How to Find Inner Strength in Two of Life’s Hardest Moments

How to Find Inner Strength in Two of Life’s Hardest Moments


Angel Chernoff

Your life, with all its ups and downs, unexpected twists and turns, has brought you to this moment. It took each and every intricate, confusing, and painful situation you have encountered to bring you to right here, right now. And if you have the courage to admit that you’re a little scared, and have the ability to smile even as you cry, the nerve to ask for help when you need it, and the wisdom to take it when it’s offered, then you have everything you need. You just have to believe it so you can take the next step.

Marc and I have guided hundreds of our course students and Think Better, Live Better conference attendees through this process of perspective change. And that’s what I want to highlight for you today. We’re going to take a quick look at two ways to find sincere inner strength and gratitude, even as everything seems to be going wrong.

1. Coping with Health Problems

Everyone is down on the pain inflicted by health problems, and when we experience this kind of pain we usually say we have nothing to be grateful for because we forget something important about what we’re going through: The pain of a health problem is for the living ONLY—for those of us who still have the chance of a lifetime.

A couple of short years ago, on the second to last day of her life, a close friend of mine told me her only regret was that she didn’t appreciate every year with the same passion and purpose that she had in the last two years of her life after she was diagnosed with terminal cancer. ‘I’ve accomplished so much recently, and truly appreciated every step,” she said. “If I had only known, I would have started sooner.’”

Her words made me cry and smile at the same time. What was truly miraculous was seeing the genuine gratitude and inner strength in her eyes at that moment. She was sincerely passionate and grateful for actually being able to accomplish everything she had accomplished in her final two years. And her sentiment has always remained with me. So, while I agree that health problems are never fun, and can often be very painful and debilitating, the pain can still be mediated by a sense of gratitude for being alive. Of still having a chance to move forward. Of still having a life worth living, from moment to precious moment.

2. When Someone You Love Dies

One of the absolute hardest realities to cope with is death. A person who gave meaning to our life is now no longer in our life (at least not in the flesh), and we are not the same person without them. We have to change who we are—we are now a best friend who sits alone, a widow instead of a wife, a dad without a daughter, or a next-door neighbor to someone new. We want life to be the way it was, before death, and yet it never will be.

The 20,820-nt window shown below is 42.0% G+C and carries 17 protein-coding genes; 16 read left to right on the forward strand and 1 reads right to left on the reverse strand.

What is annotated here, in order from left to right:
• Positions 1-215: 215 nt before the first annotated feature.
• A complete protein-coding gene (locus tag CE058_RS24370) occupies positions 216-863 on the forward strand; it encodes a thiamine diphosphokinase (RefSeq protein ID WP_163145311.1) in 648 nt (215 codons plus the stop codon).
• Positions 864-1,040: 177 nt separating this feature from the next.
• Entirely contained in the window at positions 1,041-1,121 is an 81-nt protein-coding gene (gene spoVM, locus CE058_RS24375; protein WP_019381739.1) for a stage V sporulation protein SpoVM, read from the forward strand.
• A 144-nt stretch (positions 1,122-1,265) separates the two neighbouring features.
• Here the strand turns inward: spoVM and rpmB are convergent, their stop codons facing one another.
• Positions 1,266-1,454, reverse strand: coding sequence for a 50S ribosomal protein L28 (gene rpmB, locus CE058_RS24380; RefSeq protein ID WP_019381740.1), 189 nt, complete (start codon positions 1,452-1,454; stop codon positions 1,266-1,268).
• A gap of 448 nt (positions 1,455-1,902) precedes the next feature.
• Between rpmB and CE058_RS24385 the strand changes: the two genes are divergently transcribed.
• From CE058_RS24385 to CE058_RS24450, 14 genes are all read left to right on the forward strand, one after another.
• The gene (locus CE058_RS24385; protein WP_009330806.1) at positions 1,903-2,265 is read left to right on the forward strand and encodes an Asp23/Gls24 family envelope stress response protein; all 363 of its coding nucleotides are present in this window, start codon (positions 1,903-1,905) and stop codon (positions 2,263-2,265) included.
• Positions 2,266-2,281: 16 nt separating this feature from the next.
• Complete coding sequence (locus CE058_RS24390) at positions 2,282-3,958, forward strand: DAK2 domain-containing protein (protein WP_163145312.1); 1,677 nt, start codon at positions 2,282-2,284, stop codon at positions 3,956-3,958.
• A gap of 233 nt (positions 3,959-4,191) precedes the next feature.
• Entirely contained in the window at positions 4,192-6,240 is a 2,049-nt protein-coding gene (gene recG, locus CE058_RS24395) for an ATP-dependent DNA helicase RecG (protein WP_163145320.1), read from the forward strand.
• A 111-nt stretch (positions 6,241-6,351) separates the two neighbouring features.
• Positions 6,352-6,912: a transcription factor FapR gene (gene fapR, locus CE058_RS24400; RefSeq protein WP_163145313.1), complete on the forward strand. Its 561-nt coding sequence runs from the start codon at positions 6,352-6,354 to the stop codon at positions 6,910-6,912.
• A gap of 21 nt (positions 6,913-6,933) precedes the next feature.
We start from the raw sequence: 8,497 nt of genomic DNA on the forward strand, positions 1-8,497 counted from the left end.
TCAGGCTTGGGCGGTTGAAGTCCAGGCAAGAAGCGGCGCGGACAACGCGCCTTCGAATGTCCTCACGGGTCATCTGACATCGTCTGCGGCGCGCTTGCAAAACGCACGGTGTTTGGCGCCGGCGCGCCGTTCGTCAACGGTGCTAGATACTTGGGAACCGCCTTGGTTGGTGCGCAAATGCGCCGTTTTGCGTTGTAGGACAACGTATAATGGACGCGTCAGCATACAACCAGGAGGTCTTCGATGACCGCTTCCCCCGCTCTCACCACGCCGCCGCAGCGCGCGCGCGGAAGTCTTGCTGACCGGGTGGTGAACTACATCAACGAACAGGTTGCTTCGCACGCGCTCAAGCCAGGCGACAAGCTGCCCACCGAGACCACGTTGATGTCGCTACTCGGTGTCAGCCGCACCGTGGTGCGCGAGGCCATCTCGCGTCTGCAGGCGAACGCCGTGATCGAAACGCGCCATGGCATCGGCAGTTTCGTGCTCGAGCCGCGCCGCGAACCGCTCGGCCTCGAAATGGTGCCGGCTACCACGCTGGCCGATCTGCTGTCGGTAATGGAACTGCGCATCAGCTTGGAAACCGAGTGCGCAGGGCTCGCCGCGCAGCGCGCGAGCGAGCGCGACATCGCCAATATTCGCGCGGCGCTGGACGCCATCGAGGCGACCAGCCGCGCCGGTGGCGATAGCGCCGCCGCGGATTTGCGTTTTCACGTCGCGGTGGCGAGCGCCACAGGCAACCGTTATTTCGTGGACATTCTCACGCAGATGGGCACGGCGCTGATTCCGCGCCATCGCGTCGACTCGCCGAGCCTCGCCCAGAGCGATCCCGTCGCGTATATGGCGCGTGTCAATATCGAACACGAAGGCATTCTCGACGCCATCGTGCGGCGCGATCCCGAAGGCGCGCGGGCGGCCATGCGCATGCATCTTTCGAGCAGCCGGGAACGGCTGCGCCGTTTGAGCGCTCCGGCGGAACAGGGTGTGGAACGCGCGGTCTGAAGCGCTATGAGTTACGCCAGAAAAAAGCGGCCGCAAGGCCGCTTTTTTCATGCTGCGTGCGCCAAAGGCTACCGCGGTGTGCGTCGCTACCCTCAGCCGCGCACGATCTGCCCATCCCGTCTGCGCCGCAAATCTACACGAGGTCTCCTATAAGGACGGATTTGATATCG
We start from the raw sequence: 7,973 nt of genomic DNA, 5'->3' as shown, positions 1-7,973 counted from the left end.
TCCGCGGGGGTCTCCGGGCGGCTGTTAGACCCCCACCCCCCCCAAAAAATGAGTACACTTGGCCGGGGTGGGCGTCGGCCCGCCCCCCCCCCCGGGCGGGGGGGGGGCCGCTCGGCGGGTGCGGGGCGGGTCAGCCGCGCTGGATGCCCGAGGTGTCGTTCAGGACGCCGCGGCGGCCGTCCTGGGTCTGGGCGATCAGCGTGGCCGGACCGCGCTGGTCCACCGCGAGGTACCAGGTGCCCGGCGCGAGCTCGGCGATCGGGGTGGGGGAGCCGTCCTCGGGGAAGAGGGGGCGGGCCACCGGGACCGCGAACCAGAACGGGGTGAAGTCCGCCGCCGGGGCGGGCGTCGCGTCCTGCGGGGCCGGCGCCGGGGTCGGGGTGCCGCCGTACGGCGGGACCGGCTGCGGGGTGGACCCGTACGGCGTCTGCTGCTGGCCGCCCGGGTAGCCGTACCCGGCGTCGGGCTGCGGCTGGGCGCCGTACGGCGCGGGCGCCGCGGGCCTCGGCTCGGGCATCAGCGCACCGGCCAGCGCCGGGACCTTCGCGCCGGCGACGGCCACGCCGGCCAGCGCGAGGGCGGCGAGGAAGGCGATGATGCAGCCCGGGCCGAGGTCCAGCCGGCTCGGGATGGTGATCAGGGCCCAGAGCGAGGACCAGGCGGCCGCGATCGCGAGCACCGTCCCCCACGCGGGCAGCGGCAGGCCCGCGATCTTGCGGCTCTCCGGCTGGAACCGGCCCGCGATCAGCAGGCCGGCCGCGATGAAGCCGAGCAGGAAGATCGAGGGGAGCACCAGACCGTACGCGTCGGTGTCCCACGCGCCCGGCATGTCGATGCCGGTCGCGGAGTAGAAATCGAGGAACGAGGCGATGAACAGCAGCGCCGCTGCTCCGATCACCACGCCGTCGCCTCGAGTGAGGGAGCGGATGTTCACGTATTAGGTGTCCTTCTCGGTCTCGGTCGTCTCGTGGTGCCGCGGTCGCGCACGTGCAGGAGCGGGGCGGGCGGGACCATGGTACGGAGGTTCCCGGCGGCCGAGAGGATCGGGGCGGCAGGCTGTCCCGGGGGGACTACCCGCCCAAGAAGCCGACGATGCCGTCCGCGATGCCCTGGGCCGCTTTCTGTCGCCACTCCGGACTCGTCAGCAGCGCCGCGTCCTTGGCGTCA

But, can we still be grateful we had the gift of this person in our lives? Can their memory empower us from the inside out? Yes and yes…

Marc and I have dealt with the loss of siblings and best friends to illness and suicide, so we know from experience that when you lose someone you can’t imagine living without, your heart breaks wide open. And the bad news is you never completely get over the loss—you will never forget them. However, in a backward way, we gradually learned that this is also good news.

Ultimately, we grew to appreciate that, although death is an ending, it is also a necessary part of living. And even though endings like this often seem ugly, they are necessary for beauty too—otherwise, it’s impossible to appreciate someone or something, because they are unlimited. Limits illuminate beauty, and death is the ultimate limit—a reminder that we need to be aware of this beautiful person, and appreciate this beautiful thing called life. Death is also a beginning, because while we have lost someone special, this ending, like the loss of any wonderful life situation, is a moment of reinvention. Although deeply sad, their passing forces us to gradually reinvent our lives, and in this reinvention is an opportunity to experience beauty in new, unseen ways and places. And finally, death is an opportunity to celebrate a person’s life, and to be grateful for the beauty they showed us.

We all need good reminders like these sometimes…

We so easily forget how important it is to face the unexpected losses and painful life changes we’re going to encounter (no matter how much we try to avoid them). We forget to face down our pain and negative thinking and leverage it to get back up and take the next step.

Yes, we need to be reminded to actually get up and DO the hard things we need to do to be happy again. The things that frighten us. The things others can’t do for us. The things that make the difference between existing and living—between knowing the path and walking the path—between a life of empty promises and defeat and one filled with renewed happiness, possibility, and peace.


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